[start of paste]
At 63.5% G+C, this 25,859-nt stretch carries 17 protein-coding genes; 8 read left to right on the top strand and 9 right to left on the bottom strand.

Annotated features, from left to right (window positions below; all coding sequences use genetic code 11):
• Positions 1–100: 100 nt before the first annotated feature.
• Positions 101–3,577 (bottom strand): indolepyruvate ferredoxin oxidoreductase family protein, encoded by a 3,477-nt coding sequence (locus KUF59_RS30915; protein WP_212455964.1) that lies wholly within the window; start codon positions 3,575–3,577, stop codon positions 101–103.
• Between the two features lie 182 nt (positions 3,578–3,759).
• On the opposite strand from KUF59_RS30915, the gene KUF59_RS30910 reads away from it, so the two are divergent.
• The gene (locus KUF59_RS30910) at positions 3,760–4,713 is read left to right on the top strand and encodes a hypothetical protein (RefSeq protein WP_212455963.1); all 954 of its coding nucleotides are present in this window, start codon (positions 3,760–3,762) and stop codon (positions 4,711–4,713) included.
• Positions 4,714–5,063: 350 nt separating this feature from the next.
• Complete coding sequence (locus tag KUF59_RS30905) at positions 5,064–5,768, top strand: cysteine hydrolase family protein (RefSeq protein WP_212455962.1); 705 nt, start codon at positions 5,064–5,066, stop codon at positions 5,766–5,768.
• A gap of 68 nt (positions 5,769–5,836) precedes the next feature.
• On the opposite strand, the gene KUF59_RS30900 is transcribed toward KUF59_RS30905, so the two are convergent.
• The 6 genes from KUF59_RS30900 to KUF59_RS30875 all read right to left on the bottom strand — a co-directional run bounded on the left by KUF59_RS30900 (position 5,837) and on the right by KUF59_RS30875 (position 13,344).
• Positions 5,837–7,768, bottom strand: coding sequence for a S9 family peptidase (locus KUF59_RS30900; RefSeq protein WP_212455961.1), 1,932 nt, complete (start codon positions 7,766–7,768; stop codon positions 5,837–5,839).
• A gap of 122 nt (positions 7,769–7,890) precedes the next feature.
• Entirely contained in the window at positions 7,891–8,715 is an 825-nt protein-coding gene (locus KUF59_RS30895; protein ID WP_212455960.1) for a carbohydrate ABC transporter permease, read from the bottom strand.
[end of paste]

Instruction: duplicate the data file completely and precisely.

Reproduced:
At 63.5% G+C, this 25,859-nt stretch carries 17 protein-coding genes; 8 read left to right on the top strand and 9 right to left on the bottom strand.

Annotated features, from left to right (window positions below; all coding sequences use genetic code 11):
• Positions 1–100: 100 nt before the first annotated feature.
• Positions 101–3,577 (bottom strand): indolepyruvate ferredoxin oxidoreductase family protein, encoded by a 3,477-nt coding sequence (locus KUF59_RS30915; protein WP_212455964.1) that lies wholly within the window; start codon positions 3,575–3,577, stop codon positions 101–103.
• Between the two features lie 182 nt (positions 3,578–3,759).
• On the opposite strand from KUF59_RS30915, the gene KUF59_RS30910 reads away from it, so the two are divergent.
• The gene (locus KUF59_RS30910) at positions 3,760–4,713 is read left to right on the top strand and encodes a hypothetical protein (RefSeq protein WP_212455963.1); all 954 of its coding nucleotides are present in this window, start codon (positions 3,760–3,762) and stop codon (positions 4,711–4,713) included.
• Positions 4,714–5,063: 350 nt separating this feature from the next.
• Complete coding sequence (locus tag KUF59_RS30905) at positions 5,064–5,768, top strand: cysteine hydrolase family protein (RefSeq protein WP_212455962.1); 705 nt, start codon at positions 5,064–5,066, stop codon at positions 5,766–5,768.
• A gap of 68 nt (positions 5,769–5,836) precedes the next feature.
• On the opposite strand, the gene KUF59_RS30900 is transcribed toward KUF59_RS30905, so the two are convergent.
• The 6 genes from KUF59_RS30900 to KUF59_RS30875 all read right to left on the bottom strand — a co-directional run bounded on the left by KUF59_RS30900 (position 5,837) and on the right by KUF59_RS30875 (position 13,344).
• Positions 5,837–7,768, bottom strand: coding sequence for a S9 family peptidase (locus KUF59_RS30900; RefSeq protein WP_212455961.1), 1,932 nt, complete (start codon positions 7,766–7,768; stop codon positions 5,837–5,839).
• A gap of 122 nt (positions 7,769–7,890) precedes the next feature.
• Entirely contained in the window at positions 7,891–8,715 is an 825-nt protein-coding gene (locus KUF59_RS30895; protein ID WP_212455960.1) for a carbohydrate ABC transporter permease, read from the bottom strand.